Smithsonian opens special exhibit of NASA artwork

Saturday - 5/28/2011, 7:00am EDT

Martin Hoffman captures astronaut suit-up in a wholly original way — through the television screens in the media area at the Kennedy Space Center. The launch pad can be seen in the distance beyond Banana River. It is one moment of calm before the frenzy of launch activity. (Courtesy NASA art program)

WASHINGTON (AP) - Engineers, pilots and physicists aren't alone in shaping NASA's legacy over the years. Artists also have been part of the space agency.

The Smithsonian's National Air and Space Museum is opening an exhibit of more than 70 different artworks that present an insider's view of NASA since its early days. In 1962, NASA Administrator James Webb invited artists to illustrate and interpret the agency's mission and projects.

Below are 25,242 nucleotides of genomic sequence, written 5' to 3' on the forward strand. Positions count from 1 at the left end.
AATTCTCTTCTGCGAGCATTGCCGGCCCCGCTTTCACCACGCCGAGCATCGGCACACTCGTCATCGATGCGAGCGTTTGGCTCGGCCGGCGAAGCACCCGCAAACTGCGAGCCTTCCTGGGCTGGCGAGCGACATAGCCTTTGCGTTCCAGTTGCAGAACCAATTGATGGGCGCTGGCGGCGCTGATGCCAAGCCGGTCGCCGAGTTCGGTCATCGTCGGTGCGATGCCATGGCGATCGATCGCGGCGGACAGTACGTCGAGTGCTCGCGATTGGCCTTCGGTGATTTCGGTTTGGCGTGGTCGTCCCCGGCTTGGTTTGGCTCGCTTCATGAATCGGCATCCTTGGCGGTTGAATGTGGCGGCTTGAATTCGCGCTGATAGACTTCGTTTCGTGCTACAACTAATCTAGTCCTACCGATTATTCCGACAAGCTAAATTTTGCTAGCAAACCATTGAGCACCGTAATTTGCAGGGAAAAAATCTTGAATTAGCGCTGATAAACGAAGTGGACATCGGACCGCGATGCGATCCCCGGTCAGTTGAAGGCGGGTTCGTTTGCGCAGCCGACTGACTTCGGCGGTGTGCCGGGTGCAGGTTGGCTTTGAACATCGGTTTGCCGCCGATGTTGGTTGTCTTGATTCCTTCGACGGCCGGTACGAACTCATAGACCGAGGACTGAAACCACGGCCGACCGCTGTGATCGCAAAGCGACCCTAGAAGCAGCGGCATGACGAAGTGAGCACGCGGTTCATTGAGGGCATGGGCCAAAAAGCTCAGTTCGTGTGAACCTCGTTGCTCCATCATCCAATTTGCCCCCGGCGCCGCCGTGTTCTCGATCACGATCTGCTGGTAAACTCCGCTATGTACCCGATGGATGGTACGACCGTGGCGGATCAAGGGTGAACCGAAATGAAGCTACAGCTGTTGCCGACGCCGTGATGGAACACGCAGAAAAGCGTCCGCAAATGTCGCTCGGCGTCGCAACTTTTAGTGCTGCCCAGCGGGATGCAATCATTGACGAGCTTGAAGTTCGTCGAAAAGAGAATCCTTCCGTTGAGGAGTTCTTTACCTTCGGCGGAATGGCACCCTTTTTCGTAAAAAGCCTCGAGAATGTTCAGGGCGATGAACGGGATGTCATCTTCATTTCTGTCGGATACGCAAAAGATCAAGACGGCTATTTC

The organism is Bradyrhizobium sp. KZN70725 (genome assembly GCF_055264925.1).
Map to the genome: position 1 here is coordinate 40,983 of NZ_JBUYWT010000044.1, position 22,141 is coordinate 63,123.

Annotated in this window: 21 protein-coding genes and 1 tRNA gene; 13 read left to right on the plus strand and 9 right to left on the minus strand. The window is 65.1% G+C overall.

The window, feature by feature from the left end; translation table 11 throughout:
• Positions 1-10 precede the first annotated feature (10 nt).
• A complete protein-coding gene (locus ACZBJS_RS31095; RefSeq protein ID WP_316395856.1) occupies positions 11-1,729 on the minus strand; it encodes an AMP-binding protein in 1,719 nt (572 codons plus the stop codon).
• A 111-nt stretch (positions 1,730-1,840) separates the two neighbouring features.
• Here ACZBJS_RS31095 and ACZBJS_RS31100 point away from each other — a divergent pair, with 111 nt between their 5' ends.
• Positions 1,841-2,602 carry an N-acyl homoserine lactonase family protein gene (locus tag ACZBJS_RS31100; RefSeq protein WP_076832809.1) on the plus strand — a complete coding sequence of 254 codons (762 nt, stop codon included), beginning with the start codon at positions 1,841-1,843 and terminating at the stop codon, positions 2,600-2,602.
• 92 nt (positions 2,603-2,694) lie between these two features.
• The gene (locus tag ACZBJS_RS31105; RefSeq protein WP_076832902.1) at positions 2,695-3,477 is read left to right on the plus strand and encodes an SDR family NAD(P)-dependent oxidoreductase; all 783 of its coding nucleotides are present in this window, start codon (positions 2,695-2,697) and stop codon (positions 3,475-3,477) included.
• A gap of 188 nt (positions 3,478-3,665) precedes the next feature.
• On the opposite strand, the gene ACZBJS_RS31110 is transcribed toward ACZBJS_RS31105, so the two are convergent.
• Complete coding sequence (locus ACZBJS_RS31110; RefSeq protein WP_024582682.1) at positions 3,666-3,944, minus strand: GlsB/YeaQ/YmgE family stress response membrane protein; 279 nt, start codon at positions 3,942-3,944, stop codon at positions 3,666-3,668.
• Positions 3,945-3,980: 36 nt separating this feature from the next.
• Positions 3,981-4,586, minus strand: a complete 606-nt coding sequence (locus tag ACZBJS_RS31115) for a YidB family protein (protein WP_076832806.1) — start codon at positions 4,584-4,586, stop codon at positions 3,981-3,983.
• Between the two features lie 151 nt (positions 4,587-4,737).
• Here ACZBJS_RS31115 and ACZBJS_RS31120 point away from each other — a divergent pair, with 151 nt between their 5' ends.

The exhibit, "NASA / Art," opens Saturday at the museum on the National Mall.

The pieces are a diverse collection from such renowned artists as Annie Leibovitz, Alexander Calder, Norman Rockwell and Andy Warhol. The exhibit includes drawings, photographs, sculpture and other art forms. They come from collections at the Smithsonian and NASA.

The exhibit is on view in Washington through Oct. 9.


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